Ah, nothing like daytime television when it comes to sober presentations of science. “The Oprah Winfrey Show” is promoting David Blaine’s appearance this Wednesday as a death-defying feat, which is not quite the way scientists (or Mr. Blaine) see his attempt to break the world record for breath-holding. Underwater breath-holding can lead to fatal blackouts if you do it without proper supervision, but Mr. Blaine will be carefully observed. Experts like Ralph Potkin, the pulmonologist who monitored Mr. Blaine during his training (which I described in my Findings column), say that prolonged breath-holds don’t appear to cause harm to the body — at least not in the short term.
But what about the long term effects on the brain? I’m afraid there’s no clear answer yet from Dr. Potkin and other scientists who have studied veteran free divers, the competitors who regularly practice holding their breath underwater and sometimes suffer blackouts. The research results so far have been mixed.
In an Australian study, researchers looked for evidence of “brain insults” by administering tests to 21 free divers. Here’s the summary of the results from the researchers, Lynne “Ridgway and Ken McFarland of the University of Queensland, as reported in 2006 in the Clinical Neuropsychologist:
Standard neuropsychological tests, with known sensitivity to mild brain insults, included speed of visuo-motor responding, speed of language comprehension, response inhibition, and visual and verbal attention and recall tasks. Results indicated that the breath-hold divers performed tasks within the average range compared to norms on all tests, suggesting that 1-20 years of repeated exposure to hypoxemia [an abnormally low level of oxygen in the arterial blood] including multiple adverse neurological events did not impact on performance on standard neuropsychological tasks.
In another study, Dr. Potkin and Michael Uszler conducted brain scans of five people who had done at least 1,000 breath-hold dives over a five-year period. One kind of scan, the well-known M.R.I., revealed no abnormalities in the structure of their brains, Dr. Potkin reports. But another kind of brain can, called S.P.E.C.T. (single photon emission computed tomography anatomy), revealed abnormalities in their metabolism of the frontal and temporal lobes of the brain, according to the study, which was published in 2006 in the Proceedings of the Proceedings of the Undersea and Hyperbaric Medical Society.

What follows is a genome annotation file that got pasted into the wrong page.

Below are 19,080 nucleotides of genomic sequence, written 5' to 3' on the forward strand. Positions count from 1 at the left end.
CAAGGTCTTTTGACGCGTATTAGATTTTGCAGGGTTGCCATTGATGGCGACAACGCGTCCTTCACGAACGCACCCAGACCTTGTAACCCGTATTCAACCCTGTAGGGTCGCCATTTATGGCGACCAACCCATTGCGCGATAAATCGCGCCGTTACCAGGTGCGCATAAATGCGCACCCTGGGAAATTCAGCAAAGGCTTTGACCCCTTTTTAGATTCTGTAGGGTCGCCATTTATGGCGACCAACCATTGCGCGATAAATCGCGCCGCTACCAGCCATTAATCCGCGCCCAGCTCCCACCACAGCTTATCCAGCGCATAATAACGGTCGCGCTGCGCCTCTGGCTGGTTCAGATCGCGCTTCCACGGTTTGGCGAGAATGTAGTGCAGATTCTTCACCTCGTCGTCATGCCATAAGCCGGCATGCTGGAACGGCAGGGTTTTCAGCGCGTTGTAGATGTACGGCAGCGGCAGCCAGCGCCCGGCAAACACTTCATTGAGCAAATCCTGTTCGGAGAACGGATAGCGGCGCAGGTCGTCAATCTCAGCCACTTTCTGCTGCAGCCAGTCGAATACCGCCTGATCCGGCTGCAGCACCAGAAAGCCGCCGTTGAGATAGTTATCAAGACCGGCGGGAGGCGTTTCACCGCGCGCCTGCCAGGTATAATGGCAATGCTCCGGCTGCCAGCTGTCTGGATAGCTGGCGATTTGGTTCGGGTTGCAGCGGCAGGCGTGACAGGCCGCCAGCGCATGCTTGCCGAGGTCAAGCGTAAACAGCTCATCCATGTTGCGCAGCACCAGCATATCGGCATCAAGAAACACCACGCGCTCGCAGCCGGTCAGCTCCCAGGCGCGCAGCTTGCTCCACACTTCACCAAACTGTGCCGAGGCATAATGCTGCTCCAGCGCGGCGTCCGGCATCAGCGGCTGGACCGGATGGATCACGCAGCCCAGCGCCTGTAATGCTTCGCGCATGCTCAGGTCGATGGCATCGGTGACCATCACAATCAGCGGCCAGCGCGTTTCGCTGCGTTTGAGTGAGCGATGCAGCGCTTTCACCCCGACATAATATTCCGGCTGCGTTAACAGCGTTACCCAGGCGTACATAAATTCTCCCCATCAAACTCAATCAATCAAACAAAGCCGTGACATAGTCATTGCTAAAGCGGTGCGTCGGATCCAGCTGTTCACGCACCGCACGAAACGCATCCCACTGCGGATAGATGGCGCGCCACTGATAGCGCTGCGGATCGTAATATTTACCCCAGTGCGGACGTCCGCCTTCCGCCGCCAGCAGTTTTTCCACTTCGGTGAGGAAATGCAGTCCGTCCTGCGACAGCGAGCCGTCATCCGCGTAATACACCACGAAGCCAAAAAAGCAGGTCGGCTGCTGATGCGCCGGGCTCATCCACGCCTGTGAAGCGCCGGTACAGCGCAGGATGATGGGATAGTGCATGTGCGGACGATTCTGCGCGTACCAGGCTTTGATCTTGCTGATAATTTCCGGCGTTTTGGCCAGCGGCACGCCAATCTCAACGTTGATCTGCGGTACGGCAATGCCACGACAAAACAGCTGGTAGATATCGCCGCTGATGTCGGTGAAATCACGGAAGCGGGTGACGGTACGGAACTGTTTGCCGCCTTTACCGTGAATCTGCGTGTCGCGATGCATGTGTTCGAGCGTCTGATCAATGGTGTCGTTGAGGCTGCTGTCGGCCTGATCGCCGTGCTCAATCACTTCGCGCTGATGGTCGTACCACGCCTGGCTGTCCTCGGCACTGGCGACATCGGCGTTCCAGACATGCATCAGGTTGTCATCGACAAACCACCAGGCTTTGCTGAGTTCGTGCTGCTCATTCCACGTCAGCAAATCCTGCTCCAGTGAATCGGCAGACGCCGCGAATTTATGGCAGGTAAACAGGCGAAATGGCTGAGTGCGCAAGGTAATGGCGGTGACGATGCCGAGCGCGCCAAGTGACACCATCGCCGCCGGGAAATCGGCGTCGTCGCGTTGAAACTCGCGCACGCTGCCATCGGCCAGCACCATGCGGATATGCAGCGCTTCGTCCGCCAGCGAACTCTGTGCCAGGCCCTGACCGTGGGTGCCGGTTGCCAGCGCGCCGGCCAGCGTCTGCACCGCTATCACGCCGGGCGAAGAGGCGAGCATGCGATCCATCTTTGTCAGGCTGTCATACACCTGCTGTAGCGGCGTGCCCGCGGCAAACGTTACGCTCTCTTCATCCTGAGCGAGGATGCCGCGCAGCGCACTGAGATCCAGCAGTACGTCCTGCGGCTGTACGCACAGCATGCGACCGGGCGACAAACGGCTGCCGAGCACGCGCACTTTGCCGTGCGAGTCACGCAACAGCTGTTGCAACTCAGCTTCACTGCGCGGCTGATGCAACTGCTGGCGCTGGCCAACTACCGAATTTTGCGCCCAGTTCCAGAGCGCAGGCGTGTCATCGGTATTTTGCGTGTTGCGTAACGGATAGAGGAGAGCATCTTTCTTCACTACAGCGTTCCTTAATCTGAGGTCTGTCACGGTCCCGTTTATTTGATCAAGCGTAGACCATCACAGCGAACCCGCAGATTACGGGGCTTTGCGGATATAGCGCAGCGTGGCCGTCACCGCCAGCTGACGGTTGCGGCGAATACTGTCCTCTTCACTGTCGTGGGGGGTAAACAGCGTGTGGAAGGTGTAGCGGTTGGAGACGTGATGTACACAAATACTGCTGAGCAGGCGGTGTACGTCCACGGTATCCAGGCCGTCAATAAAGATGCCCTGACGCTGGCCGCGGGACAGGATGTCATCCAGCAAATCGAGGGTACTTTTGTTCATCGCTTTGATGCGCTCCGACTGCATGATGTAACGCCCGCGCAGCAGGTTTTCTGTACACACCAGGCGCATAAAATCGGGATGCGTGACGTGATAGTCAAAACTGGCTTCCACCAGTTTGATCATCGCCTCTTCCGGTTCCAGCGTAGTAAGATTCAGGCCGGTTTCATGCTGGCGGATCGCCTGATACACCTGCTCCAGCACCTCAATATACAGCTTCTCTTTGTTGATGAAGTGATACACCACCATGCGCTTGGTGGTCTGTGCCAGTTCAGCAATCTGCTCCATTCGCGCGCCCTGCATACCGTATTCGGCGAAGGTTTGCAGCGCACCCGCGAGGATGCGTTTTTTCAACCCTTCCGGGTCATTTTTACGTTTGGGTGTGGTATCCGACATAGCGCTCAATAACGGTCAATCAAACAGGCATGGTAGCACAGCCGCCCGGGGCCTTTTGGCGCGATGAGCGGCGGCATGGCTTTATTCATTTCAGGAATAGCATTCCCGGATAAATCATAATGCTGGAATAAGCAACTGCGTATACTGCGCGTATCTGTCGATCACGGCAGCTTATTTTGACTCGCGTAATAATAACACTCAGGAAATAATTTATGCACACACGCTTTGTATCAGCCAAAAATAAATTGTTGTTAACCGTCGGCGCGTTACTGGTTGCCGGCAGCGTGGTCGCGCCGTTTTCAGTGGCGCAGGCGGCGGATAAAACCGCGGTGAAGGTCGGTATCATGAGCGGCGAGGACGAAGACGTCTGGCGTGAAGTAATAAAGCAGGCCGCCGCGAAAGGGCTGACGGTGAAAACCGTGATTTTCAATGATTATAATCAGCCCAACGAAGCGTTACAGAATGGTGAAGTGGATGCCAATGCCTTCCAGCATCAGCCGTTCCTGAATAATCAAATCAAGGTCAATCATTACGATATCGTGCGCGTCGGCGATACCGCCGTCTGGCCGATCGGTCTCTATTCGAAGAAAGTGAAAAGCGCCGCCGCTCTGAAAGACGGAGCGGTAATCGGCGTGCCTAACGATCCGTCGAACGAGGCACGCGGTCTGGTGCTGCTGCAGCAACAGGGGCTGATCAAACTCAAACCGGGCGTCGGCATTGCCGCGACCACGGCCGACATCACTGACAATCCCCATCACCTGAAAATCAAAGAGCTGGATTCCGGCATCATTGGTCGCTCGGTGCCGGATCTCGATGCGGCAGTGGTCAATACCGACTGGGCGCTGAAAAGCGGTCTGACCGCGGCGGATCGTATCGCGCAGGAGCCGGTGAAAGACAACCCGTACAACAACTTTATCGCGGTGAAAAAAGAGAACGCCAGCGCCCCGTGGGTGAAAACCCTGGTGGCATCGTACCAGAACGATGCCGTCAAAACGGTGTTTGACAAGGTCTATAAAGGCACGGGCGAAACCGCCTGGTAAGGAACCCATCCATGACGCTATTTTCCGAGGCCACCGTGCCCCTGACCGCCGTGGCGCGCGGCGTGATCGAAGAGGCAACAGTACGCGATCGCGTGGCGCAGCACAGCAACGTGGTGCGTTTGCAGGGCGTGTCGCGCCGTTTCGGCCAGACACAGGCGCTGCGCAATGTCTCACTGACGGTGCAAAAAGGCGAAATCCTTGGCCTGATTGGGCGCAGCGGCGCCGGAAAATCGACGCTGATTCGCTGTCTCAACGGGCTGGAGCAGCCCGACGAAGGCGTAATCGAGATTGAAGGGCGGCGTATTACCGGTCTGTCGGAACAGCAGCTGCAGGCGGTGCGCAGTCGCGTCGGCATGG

Dr. Potkin calls these abnormalities “troubling” but says it’s not clear whether or not they indicate a problem, particularly in light of the Australian study that found no apparent damage to the divers’ mental abilities.
“This was a preliminary study and we did not have the benefit of pre-dive scans for comparison,” says Dr. Potkin, who is the physician for the United States free-diving team. “The issue of long term brain damage is not yet settled and will require further investigation.”
Several readers asked for specific tips on how to prolong breath-holding, but I’m not going to try to answer their questions. To repeat the advice of Dr. Potkin and other authorities: Don’t try underwater apnea unless you’re being monitored by an expert — the way David Blaine will be on Wednesday. source
A comment from the source:
obstructive sleep apnea is indeed the perfect model of humans who breath-hold frequently and to extreme degrees, with significant desaturations. It is not uncommon to find those who have apneic episodes over 100 times per hour for each hour of sleep for years, and with concomitant desaturations into levels we would have thought twenty years ago to be fatal.
Recovery from many of the effects of these episodes with treatment is total except in those with significant desaturations, where persistent performance deficits on testing of intellectual function are found. This research finding has been repeated and found consistent.
Perhaps then it is the frequency of the desaturation events, not just their severity, that can cause permanent damage. One might conclude, facetiously, that the deep-divers should be discouraged from doing their dives more than 800 times in each 24 hour period.
— Posted by Walter James MD